From 1581 to 1589 Duke Wilhelm V had a summer palace built around a gardened court next to the Antiquarium, which had been erected under Duke Albrecht V. The court takes its name from the grotto on the west façade of the Antiquarium, complete with fountain and shell decoration.
Duke Maximilian I had the Chapel Court erected from 1603 to 1630 to the west of Wilhelm V's Grottenhof buildings. The chapel has given its name to the narrow court entered from Residenzstraße through a large gateway flanked by lions.
Duke Albrecht V's Antiquarium building forms the south side of a court laid out during the reign of Duke Maximilian I. The octagonal court, with its striking pediments at either end, was used for tournaments and as a carriage entrance to the Residenz. It takes its name from the fountain (Brunnen) in the centre, which is crowned by a bronze statue of Duke Otto I, the first duke of Bavaria from the Wittelsbach family.
The buildings around the Kaiserhof were erected from 1612 to 1618, in the reign of Duke Maximilian I. The entrance was on the northern side, which contained rooms for receiving guests, who ascended the Kaisertreppe (Emperor's Staircase) to the Kaisersaal (Emperor's Hall) and the adjoining Vierschimmelsaal (Four Greys Room) on the first floor. The buildings on the eastern and western sides of the court housed guest apartments (now called the Trierzimmer and the Steinzimmer), with those in the west reserved for the Emperor. The Kaiserhof was accessible only on major ceremonial occasions.
Duke Maximilian I demolished parts of the Neuveste, a previous ducal residence, and constructed passages linking it to the buildings of the Kaiserhof. In this way a court originated to the east of the Kaiserhof that was known as the Küchenhof. From 1832 King Ludwig I had the architect Leo von Klenze design two new buildings in the east, one adjacent to the northern tract of the Kaiserhof, the other overlooking Marstallplatz. The first of these, the Festsaalbau (Banqueting Hall Building), contained rooms for royal ceremonies, while the second housed the Apothecary Court at its southern end. The distinguished German chemist Max von Pettenkofer (1818-1901) was employed here, and this area of the Residenz has since become known as the Apothekenhof.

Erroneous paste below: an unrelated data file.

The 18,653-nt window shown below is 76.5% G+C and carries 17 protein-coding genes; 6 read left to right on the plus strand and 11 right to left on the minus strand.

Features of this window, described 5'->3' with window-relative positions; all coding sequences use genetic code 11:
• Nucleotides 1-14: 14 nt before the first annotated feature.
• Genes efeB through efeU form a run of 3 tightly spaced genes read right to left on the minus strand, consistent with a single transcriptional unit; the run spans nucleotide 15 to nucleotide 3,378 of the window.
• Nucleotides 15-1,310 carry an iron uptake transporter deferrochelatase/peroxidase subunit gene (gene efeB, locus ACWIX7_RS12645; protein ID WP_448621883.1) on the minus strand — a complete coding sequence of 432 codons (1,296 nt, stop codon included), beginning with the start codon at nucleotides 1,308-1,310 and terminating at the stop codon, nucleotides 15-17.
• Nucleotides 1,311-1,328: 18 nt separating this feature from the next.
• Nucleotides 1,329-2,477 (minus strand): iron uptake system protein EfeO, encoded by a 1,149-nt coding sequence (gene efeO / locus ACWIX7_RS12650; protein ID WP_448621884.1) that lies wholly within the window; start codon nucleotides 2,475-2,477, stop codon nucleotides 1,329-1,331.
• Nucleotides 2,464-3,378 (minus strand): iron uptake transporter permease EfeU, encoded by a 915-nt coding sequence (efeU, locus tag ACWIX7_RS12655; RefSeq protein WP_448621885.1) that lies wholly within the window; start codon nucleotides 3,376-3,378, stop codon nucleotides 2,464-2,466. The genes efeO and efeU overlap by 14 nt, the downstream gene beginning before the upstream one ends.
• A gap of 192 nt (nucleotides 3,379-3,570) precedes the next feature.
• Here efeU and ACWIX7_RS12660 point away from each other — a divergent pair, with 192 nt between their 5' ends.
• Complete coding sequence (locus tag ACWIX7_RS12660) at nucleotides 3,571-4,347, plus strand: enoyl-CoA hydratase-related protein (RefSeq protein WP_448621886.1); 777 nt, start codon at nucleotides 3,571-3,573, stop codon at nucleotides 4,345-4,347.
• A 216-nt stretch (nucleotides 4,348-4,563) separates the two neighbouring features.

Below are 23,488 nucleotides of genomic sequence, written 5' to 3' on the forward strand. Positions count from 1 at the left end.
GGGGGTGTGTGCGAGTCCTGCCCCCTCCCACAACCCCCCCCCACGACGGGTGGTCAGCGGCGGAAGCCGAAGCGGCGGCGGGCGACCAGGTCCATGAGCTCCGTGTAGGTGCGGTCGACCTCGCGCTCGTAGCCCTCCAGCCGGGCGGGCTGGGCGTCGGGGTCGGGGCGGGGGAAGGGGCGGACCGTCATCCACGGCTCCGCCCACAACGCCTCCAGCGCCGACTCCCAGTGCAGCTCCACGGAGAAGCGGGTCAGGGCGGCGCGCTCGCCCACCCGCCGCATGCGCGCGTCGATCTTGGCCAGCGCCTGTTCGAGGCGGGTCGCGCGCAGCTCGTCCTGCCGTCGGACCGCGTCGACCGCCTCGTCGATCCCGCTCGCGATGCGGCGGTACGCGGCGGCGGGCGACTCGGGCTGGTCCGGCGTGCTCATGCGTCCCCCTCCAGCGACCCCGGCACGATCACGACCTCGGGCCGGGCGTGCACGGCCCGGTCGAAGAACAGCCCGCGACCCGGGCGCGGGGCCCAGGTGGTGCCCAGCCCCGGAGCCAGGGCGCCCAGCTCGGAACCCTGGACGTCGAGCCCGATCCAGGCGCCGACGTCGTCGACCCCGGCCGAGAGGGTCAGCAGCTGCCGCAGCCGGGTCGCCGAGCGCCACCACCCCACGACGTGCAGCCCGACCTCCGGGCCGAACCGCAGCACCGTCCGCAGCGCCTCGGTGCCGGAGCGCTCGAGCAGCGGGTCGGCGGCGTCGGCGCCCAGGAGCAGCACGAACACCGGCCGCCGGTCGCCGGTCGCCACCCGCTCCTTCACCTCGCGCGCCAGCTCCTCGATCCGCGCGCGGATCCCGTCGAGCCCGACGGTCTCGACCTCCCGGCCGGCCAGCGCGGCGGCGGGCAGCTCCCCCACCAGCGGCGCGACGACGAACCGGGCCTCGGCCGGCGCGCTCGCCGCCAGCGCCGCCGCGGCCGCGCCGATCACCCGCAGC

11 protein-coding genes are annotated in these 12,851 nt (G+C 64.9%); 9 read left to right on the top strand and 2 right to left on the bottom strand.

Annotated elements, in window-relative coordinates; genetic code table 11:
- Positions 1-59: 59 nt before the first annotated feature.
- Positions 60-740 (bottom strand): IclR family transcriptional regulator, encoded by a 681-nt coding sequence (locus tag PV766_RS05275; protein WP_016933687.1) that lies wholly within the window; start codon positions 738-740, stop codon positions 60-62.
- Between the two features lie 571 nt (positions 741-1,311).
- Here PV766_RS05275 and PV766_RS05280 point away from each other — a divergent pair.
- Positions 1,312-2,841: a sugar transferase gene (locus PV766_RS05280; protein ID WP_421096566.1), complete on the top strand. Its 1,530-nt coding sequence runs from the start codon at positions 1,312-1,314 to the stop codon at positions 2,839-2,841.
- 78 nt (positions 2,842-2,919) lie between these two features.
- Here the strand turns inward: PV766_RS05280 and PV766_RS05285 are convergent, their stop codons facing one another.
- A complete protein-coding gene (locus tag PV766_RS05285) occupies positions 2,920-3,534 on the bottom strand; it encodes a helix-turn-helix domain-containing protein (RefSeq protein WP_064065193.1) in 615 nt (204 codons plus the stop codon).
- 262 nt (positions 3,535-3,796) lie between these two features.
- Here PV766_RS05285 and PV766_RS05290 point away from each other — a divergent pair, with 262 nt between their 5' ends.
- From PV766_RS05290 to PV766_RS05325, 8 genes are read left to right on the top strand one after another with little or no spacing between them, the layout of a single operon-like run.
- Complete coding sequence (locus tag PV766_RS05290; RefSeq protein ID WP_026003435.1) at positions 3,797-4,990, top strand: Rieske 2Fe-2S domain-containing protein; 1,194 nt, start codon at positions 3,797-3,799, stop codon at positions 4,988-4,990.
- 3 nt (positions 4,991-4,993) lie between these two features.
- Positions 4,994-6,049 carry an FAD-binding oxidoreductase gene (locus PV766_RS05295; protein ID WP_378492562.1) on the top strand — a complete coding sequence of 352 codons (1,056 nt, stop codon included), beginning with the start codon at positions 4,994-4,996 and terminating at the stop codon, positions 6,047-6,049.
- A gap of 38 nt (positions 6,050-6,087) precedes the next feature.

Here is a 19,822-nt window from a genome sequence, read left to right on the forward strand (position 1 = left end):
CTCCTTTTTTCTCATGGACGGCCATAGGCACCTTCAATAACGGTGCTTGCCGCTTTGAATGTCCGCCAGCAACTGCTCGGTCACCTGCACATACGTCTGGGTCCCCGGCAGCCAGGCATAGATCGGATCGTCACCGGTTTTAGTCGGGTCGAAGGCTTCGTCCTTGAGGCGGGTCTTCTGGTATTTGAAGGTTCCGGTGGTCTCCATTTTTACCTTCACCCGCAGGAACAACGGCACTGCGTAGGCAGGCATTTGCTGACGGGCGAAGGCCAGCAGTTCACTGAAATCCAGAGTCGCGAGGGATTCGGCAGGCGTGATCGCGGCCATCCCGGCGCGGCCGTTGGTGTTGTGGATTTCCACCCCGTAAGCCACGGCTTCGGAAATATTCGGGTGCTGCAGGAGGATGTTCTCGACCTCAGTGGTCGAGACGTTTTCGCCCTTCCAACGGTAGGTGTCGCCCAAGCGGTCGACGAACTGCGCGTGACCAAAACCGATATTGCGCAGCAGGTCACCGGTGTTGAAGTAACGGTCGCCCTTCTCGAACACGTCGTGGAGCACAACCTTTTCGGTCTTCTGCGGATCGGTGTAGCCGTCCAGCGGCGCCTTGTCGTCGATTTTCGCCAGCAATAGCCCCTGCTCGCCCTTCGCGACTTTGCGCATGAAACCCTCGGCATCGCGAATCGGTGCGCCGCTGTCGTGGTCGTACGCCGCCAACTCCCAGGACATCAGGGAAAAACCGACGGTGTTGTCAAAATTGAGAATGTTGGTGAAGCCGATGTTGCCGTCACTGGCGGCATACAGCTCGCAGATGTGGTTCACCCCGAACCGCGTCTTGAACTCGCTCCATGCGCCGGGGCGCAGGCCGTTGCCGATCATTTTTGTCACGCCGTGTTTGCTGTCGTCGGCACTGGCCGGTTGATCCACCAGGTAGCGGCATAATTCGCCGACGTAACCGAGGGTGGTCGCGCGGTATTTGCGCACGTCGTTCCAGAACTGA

The small triangular area between the Antiquarium, the Grottenhof building with the Reiche Zimmer (Ornate Rooms) on the first floor and the Grüne Galerie (Green Gallery) is known as the "Puderhöfchen" because a small room overlooked it in which wigs were sprinkled with white powder (Puder) in the eighteenth century. This "Powder Cabinet" was accessible from the rear chambers of the Electoral Apartments on the upper storey of the Antiquarium building. It was destroyed in 1944, and the Puderhöfchen, since given a glass roof, is not open to the public.
The Königsbau was built on Max-Joseph-Platz from 1826 to 1835 to designs by the architect Leo von Klenze as a residence for King Ludwig I. Its court replaced a garden and is bounded in the east by the Grüne Galerie (Green Gallery) of 1731-33, designed by François Cuvilliés the Elder.
Located behind the Grüne Galerie (Green Gallery) and the Alte Schatzkammer (the Old Treasury, erected by Prince Regent Luitpold in 1897 and now the museum ticket desk and shop), the Küchenhof took its name from the cooking facilities that once occupied the ground floor of the Königsbau. These rooms have housed the Treasury since the reconstruction of the Residenz after the Second World War.
The space between the neoclassical buildings erected after 1832 on the eastern side of the Apothekenhof and the Allerheiligen-Hofkirche (Court Church of All Saints) was separated from Marstallplatz by a wall and could be reached only via a narrow opening. Virtually cut off in this way and turned into a garden, it was named the Cabinet Garden. It has been open to the public since remodelling of this area was completed in 2003.
The court theatre of 1751-55 designed by François Cuvilliés the Elder (now called the Cuvilliés-Theater) was destroyed in the Second World War. The carved decoration of the tiers had been removed to safety beforehand, and after the war the auditorium was reconstructed on a site near the south-east corner of the Apothekenhof. An entrance area and cloakrooms were constructed around a new, octagonal court, named the Ornamental Courtyard, in the area between the rebuilt theatre and the Brunnenhof.
During the renovation of the Cuvilliés Theatre that was completed in 2008, the courtyard was also redesigned and covered with a glass roof. It was also renamed the "Comité Courtyard" after the Cuvilliés Comité, an initiative of private individuals who made the renovation of the theatre possible by collecting donations.
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